I’m currently programming a map, and am trying to split street segments into equal parts. If a street segment is straight it’s a simple matter of dividing the length of the street segment by whatever factor you want. However, curvy streets are much harder to divide into equal parts, as they are made up of multiple segments. What I want to do is figure out a way to divide a street segment into equal points, regardless of how curvy it is, or how long each segment is. I tried parameterising the curve to get this to work, but it still doesn’t work. To see what I mean by parameterizing, check this out.

At the moment, this is how I am currently implementing it.

//street_seg_length is length of the ith street segment for (double j = 0.0; j < street_seg_length[i]; j+=inc) { double rem = j - int(j); //A street segment can be split up into multiple curve points. //The more curve points, the curvier a road is LatLon from = curve_points_pos[i][int(j)]; LatLon to = curve_points_pos[i][int(j)+1]; //Returns cartesian coordinates from latitude and longitude of nth and n+1th curve point double x1 = x_from_lon(from.longitude()); double y1 = y_from_lat(from.latitude()); double x2 = x_from_lon(to.longitude()); double y2 = y_from_lat(to.latitude()); //arrowX, arrowY are supposed to be the coordinates of a point between 2 curve points double arrowX = (1 - rem)*x1 + rem*x2; double arrowY = (1 - rem) * y1 + rem * y2; } }

rem is the remainder discussed in the above post, j is the same value as t in the above post, p is the nth point and q is the n+1th point discussed in the above post.

Can someone explain what I can do to achieve this or what I’m doing wrong? I want to find equally spaced points across a street segment regardless of how curvy it is. Am I following the algorithm in the linked post correctly? I believe I am but clearly the algorithm is wrong or I haven’t implemented it correctly, the latter being more probable.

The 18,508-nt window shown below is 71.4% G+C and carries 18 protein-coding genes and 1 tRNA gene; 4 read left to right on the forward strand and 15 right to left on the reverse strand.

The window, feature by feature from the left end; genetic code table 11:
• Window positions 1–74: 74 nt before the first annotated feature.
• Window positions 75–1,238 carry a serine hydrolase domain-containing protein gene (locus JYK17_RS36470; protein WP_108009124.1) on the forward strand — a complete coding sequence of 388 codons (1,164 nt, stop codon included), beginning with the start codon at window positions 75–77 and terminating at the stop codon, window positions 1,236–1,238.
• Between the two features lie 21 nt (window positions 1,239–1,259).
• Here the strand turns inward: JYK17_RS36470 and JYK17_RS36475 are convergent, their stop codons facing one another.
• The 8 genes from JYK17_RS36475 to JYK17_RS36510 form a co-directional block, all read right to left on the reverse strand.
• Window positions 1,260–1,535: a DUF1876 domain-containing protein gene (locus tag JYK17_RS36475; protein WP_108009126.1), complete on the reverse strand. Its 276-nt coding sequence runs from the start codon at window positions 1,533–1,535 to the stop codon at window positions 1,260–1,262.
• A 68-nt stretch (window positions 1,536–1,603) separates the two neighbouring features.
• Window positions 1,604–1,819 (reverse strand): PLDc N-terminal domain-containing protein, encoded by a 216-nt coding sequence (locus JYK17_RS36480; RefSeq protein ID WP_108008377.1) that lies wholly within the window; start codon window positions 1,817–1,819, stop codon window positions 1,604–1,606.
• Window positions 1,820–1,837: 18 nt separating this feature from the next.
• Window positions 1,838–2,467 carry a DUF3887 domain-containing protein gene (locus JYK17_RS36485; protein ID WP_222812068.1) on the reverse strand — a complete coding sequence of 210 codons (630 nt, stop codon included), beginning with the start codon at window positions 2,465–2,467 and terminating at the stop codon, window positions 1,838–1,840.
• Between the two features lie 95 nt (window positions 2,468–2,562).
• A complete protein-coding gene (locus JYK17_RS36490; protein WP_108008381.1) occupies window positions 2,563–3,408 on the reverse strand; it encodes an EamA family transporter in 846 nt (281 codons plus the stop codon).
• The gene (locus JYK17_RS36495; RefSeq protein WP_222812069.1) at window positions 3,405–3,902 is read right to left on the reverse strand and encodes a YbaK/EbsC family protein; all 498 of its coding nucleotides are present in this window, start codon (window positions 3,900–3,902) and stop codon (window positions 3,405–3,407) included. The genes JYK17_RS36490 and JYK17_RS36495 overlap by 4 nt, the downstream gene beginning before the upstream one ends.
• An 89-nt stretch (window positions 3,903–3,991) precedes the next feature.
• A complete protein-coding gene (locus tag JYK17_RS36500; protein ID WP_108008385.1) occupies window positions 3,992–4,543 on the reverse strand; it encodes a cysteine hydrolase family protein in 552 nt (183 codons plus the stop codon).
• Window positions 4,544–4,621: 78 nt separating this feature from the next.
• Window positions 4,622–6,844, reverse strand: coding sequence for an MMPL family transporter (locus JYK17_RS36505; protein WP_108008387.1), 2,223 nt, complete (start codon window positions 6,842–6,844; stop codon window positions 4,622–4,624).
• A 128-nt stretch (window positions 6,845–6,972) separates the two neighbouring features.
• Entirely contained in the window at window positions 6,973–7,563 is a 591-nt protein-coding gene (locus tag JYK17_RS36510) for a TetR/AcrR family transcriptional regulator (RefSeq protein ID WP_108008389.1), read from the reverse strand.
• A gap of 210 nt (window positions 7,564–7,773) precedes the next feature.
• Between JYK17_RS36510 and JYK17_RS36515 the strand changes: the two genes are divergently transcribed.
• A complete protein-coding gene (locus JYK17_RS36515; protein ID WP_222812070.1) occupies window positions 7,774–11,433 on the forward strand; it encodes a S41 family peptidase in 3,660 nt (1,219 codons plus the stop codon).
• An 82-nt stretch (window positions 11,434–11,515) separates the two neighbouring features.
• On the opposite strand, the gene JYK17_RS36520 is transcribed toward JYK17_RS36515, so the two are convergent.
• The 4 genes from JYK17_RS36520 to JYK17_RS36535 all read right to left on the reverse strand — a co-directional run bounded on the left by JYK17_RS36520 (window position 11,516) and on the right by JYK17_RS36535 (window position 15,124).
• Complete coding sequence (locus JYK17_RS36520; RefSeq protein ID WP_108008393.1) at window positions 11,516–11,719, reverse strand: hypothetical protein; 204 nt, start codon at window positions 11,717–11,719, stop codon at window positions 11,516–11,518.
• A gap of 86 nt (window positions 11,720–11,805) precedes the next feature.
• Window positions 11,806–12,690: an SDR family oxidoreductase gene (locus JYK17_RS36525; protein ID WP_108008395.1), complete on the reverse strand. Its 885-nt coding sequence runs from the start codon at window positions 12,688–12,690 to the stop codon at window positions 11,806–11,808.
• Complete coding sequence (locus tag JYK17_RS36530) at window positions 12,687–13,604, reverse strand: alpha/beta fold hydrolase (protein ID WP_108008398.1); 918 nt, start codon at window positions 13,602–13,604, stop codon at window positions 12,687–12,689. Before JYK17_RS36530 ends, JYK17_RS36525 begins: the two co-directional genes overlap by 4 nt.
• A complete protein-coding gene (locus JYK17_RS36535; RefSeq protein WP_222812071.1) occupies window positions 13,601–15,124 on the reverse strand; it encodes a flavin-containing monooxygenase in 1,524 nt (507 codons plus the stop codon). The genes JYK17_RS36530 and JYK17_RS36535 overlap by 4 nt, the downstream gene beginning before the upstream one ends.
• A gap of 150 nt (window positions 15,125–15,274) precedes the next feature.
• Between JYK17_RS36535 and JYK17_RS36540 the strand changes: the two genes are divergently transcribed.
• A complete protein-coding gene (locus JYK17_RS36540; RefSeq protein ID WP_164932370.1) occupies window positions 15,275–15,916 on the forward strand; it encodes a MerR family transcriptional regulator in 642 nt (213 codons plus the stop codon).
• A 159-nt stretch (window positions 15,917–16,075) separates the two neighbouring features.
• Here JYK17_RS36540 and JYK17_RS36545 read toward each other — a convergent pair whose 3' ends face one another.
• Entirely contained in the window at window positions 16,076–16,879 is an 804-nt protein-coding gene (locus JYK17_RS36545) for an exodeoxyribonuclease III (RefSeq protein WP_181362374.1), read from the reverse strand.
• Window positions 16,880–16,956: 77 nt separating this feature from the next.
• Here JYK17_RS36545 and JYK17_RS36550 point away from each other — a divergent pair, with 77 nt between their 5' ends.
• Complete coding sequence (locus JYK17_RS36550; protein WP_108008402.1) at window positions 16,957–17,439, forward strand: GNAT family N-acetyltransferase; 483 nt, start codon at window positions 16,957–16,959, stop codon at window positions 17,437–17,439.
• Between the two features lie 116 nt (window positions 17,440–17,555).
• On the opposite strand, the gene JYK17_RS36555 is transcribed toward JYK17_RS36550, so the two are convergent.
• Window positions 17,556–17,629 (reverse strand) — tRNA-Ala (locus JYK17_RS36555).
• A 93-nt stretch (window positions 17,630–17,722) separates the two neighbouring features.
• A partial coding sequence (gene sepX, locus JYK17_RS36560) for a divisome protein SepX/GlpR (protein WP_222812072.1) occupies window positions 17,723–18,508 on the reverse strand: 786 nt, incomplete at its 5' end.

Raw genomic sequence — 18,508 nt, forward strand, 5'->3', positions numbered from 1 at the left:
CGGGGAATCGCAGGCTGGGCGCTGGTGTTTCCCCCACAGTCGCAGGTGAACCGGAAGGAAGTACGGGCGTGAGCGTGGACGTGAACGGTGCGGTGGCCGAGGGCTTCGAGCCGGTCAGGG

## Answer

Your resulting path `+`

will have equidistant points, but your original path `o`

has segments of different length. You have two different things to deal with:

- the indices
`curr`

and`next`

of the start and end points of the current segment and - the interpolation variable
`t`

for that segment.

Here’s an example of `curr / next`

values:

o + 0 / 1 t = 0.0 | | | + 0 / 1 t = 0.667 o | | + 1 / 2 t = 0.2 | | | + 1 / 2 t = 0.6 | | o + 1 / 2 t = 1.0

So your algorithm goes like this:

- find the overall and accumulated segment lengths;
- start with
`curr = 0`

and`next = 1`

. - loop over the n equidistant points:
- determine the overall running length
`z`

of that point - adjust
`curr`

and`next`

, so that`curr ≤ z ≤ next`

. - determine
`t`

and interpolate

- determine the overall running length

Here’s an implementation that splits a path `seg`

into `n`

segments of the same length. (It’s not in C++, but in Javascript and it deals with (x, y) coordinates directly instead of lon/lat, but I hink you can understand it.)

function split(seg, n) { let acc = []; // n + 1 accumulated lengths let len = 0; // overall length let p = seg[0]; let res = []; // array of n + 1 result points // find segemnt and overall lengths for (let i = 0; i < seg.length; i++) { let q = seg[i]; len += Math.hypot(q.x - p.x, q.y - p.y); acc.push(len); p = q; } acc.push(2 * len); // sentinel let curr = 0; let next = 1; // create equidistant result points for (let i = 0; i < n; i++) { let z = len * i / n; // running length of point i // advance to current segment while (z > acc[next]) { curr++; next++; } // interpolate in segment let p = seg[curr]; let q = seg[next]; let t = (z - acc[curr]) / (acc[next] - acc[curr]); res.push(new Point(p.x * (1 - t) + q.x * t, p.y * (1 - t) + q.y * t)); } // push end point (leave out when joining consecutive segments.) res.push(seg[seg.length - 1]); return res; }